City Finds Way for Rural Modernization

Ho Chi Minh City Vice Chairman Nguyen Trung Tin met with relevant city agencies and authorities last week to discuss ways to raise capital for infrastructure improvements in outlying and rural areas, as part of the city’s urbanization plan.

A new road in Cu Chi, the first outlying city district to borrow money for the improvement of infrastructure

The city’s rural areas currently have poor levels of infrastructure; one fourth of the bridges are degraded and most of the roads have cracks, potholes and flood when it rains.
 
Although there is a mass of space in the city’s outlying areas, there are not enough schools.
 
Ten percent of households have no power supply and 78 percent have to collect water from wells; those in Nha Be and Can Gio do not even have access to well water and must buy water from further afield.
 
An estimated budget for the 2007 to 2010 urbanization project is VND12.7 trillion (US$794 million), 50 percent of which will be set aside for traffic and sewage systems. The project aims to bridge the gap between the standards of living in outlying areas and inner city districts.
 
Increased investment in town planning and road-building is essential in making travel easier for local inhabitants and for facilitating economic development in line with the city’s policy of moving inner-city manufacturers to outlying districts.
 
However, the city budget is limited and raising funds for the project is currently a burning issue with city authorities.
 
Some officials suggest assessing the current uses of state-owned land and housing, in outlying districts, in the hope of restructuring and streamlining land use and providing an income from the rental of government land and housing.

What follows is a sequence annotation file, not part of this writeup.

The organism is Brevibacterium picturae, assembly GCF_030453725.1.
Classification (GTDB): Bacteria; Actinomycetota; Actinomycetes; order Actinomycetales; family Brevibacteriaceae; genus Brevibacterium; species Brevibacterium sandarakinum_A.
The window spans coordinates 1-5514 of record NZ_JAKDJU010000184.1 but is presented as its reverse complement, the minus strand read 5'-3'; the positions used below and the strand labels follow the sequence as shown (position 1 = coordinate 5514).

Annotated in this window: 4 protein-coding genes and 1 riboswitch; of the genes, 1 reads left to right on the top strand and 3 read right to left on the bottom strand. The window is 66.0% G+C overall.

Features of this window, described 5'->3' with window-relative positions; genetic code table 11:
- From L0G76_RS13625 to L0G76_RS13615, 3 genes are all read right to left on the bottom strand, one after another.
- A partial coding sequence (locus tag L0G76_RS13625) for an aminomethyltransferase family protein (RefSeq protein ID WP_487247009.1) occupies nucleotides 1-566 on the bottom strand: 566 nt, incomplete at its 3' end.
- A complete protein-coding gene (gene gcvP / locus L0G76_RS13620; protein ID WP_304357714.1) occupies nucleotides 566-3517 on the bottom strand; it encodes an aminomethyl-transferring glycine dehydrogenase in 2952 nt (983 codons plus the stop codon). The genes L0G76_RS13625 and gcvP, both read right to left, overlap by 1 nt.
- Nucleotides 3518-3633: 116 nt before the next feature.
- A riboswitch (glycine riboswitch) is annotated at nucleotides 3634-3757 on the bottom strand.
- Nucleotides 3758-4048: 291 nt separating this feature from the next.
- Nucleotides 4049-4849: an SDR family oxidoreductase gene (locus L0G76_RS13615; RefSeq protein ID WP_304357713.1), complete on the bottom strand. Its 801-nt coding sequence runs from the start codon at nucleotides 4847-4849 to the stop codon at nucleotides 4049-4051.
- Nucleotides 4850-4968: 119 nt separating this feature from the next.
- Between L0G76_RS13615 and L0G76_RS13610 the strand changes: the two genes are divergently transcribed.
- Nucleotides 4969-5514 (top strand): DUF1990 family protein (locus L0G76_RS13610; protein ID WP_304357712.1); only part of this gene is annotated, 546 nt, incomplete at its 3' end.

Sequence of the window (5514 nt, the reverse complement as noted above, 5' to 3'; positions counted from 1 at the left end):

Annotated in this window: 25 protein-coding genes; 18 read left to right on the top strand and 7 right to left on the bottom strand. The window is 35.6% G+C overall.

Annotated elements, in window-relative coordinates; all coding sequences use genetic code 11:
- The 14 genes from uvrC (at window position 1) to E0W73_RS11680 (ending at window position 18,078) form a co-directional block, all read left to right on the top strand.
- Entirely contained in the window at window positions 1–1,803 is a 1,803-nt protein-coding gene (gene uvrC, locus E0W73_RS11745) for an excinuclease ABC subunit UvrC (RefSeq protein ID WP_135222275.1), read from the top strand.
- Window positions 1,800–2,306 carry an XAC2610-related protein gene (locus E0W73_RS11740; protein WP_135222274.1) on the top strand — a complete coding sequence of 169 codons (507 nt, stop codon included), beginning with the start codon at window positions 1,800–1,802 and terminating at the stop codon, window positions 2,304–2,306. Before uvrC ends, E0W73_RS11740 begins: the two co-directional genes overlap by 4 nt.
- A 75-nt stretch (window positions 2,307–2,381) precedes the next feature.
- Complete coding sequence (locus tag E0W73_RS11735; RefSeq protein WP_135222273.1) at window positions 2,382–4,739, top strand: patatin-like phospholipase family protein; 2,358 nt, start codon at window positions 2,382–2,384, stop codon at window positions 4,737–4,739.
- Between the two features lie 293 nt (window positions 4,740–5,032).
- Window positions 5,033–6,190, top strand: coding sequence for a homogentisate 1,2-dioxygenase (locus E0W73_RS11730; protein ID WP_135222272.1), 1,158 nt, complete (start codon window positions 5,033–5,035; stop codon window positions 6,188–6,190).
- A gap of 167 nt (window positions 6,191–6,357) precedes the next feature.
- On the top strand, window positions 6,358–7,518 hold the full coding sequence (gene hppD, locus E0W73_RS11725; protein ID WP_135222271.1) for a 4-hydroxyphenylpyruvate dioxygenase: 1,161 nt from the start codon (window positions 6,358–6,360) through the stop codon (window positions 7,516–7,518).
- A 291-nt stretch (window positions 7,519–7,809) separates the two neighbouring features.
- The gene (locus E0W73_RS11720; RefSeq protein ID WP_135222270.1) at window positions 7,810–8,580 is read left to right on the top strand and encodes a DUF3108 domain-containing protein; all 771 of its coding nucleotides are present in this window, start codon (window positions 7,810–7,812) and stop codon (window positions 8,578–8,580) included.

According to a report by the Finance Department, 980,000 square meters of government land are available for sale. The city hopes to receive about VND700 billion (US$44.8 million) from the sale and streamlining of state-owned land and housing.
 
At the meeting, lottery funds were also discussed; all agreed that the money must be used for social welfare projects and the construction of schools and hospitals.
 
The head of the Planning and Investment Department proposed offering loans to enterprises to stimulate demand.
 
Dao Thi Huong Lan, Deputy Director of the Finance Department ideas attracted a lot of attention. She suggested that road-widening projects have always benefited residents living in houses situated directly on the roadside, such houses become more valuable once the work is finished.
 
Therefore, she said, the city should allow investors to take the land on either side of the roads, compensate the homeowners accordingly before rebuilding the roads and selling the land at auction.
 
By doing so, the government would receive a sum of money from investors that they could re-invest in further road improvements. They could also establish an urban infrastructure system to build rows of terraced houses on either side of new roads.
 
The city Vice Chairman said that they would consider other ways to increase capital. However, he added that, the most important thing is still the effective use of capital.
 
He also asked authorities to focus on vocational training programs and creating jobs for farmers.
 
Every department must assign an official to monitor rural development in the hope of bridging the gap between outlying and inner city areas, he added.

By Han Ni – Translated by Yen Chuong

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